Find out more about Duffy at www.DuffyBrown.com and on Facebook

Enter to Win!

To celebrate the release of Demise in Denim, Duffy is giving away a Demise in Denim lunch tote to two MRM readers!

Please comment below to enter the giveaway!  Share this post on social media for a second entry; just comment and let us know you did so.  Please Note:  If you are commenting anonymously, please leave your full Facebook name or email address so that we may contact you in case you win! Contest is open to US residents only.   Winners will be chosen via random number generator at noon EST on Tuesday, April 14th!

Tuesday, April 7, 2015

New Mystery Release Roundup 4/7/15

Today is a really big day for new mystery releases, so let's get right to the summary: 

Let us know if there are any we missed!

Friday, April 3, 2015

On Why I Love Cozy Mysteries

Mrs. MRM here with a quick post on why I love a good cozy.   On a long drive the other day, MRM and I got into a discussion of what defines a "cozy" mystery, and it got me thinking about why I am a cozy fan.  He's a big fan of the grittier side of the mystery genre, and he tends to gravitate toward the hard boiled.  I am more of a  traditional cozy girl.  I love, love, love the puzzle of a mystery.  Throw in a theme like cooking, crafting, or bookshops, and I'm pretty much sold.  (Case in point - Joanne Fluke's Hannah Swensen mysteries!)  The grit, the gore, the dark, intense psychological element of crime...not so much my cup of tea.  

I think it goes back to the books I cut my teeth on growing up - the gracious, if formulaic, regency romances that I devoured by the box full after visits to our local used book store.  Those novels were about experiencing the grand romance between ladies in beautiful gowns and dashing gentlemen dressed to the nines.  They took you  to another place and time and allowed you to enjoy the experience without dwelling on the mundane things like how awful it must have been to have worn a corset every day and to have needed a tussy mussy filled with flowers to sniff when the stench of body odor was too much to bear.  Ick.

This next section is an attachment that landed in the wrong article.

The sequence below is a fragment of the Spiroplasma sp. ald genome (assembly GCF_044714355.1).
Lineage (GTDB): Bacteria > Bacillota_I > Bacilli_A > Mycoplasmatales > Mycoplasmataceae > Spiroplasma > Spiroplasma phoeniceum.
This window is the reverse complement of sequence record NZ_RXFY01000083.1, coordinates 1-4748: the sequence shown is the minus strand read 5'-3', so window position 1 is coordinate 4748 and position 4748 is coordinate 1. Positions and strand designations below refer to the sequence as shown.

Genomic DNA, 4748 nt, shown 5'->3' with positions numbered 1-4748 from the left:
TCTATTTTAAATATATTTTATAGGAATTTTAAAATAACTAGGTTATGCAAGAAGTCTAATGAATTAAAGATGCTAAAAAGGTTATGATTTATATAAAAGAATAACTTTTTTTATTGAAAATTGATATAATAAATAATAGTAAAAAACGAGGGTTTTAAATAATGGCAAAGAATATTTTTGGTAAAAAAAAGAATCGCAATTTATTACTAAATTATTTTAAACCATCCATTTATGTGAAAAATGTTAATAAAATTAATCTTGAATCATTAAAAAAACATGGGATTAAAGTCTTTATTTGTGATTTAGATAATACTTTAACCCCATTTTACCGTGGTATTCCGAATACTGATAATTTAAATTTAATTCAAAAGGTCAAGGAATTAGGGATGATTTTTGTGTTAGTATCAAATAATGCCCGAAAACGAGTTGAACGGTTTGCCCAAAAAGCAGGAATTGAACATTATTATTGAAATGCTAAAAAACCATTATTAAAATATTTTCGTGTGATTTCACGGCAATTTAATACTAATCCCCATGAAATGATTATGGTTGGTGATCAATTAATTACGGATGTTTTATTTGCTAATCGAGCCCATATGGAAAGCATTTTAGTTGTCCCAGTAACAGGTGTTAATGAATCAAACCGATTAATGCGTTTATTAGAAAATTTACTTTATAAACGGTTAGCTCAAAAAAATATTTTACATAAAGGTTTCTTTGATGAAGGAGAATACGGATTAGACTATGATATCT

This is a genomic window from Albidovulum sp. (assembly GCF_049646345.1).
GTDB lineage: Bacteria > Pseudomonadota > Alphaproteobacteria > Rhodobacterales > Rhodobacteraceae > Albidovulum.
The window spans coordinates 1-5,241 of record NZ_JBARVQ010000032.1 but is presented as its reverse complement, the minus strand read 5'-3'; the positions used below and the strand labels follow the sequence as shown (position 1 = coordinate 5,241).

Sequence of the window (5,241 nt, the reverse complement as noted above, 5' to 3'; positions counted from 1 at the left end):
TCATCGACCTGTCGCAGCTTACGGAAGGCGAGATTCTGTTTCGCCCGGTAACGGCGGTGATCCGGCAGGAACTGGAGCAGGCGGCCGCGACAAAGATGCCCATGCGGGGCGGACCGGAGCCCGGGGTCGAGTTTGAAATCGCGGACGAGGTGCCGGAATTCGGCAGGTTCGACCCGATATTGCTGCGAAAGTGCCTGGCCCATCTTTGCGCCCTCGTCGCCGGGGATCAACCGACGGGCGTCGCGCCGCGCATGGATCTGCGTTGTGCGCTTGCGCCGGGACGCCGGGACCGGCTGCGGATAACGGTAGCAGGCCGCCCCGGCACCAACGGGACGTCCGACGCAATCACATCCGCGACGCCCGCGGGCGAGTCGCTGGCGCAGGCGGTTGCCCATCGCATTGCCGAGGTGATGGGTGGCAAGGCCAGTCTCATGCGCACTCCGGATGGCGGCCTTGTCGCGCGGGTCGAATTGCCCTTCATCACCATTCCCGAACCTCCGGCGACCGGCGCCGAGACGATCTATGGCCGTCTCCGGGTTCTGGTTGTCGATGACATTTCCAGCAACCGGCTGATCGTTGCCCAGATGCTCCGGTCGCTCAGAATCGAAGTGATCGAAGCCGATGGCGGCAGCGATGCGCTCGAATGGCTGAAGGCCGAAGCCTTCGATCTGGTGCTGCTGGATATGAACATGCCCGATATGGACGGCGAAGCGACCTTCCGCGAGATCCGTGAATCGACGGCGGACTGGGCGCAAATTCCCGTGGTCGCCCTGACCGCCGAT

There, my friends, is where my love affair with cozies begins.  You get to enjoy the thrill of the chase, puzzling over a who-dun-it without sinking too far into the disturbing depths of crime.   I will always love the pleasure of relaxing with a book that allows me to just dive into the story and puzzle it out with the protagonist, minus the blood and gore. 

Please comment below and tell us why you're a cozy fan...or not!

Thursday, April 2, 2015

An Author By Any Other Name …. a Guest Post by Lauren Carr

Today we are pleased to share with you a guest post from Lauren Carr, best-selling author of the Mac Faraday and Lovers in Crime mystery series.

An Author By Any Other Name ….
By Lauren Carr (aka Jack’s wife, Tristan’s Mom, Beast Master, Gnarly’s Keeper)

Occasionally, I receive an email from an author terrified of using Facebook, the Internet, or any social media for fear of friends and relatives identifying them. Once, I received an email from an author afraid to promote his upcoming book. “I have relatives out there who I don’t want to find me,” he said. I’m certain there’s a great story behind this, but he refused to tell me.

Last week, I conducted a publishing class on using social media for book promotion where most of those who attended were equally fearful of promoting their books online. So, I offer this solution: Use a Pen Name!

Read on to learn about my not-so-secret identity.

My husband has been the financial director at our church for almost twenty years. Yep, this mystery writer, who spends her days researching how to kill people is a middle-aged church lady. Since I am somewhat a local celebrity, our church’s gift shop carries some of my books. While we don’t endorse murder, my mysteries are clean of profanity, graphic violence, and explicit sex. Therefore, our senior pastor (a fan) allows my titles to be sold in our bookstore.

One afternoon, I was coming down the hall outside my husband’s office when I heard the administrative assistant telling a woman in her office, “You really should ask Terri about that. She might be able to help you.”

“Who’s Terri?” the woman replied.

“Jack’s wife,” Jill answered.

Hearing my name, I stepped into the office and a woman, a church member who I had known for years, turned around. When she saw me she said, “That’s not Lauren Carr. That’s Marilyn, Jack’s wife.”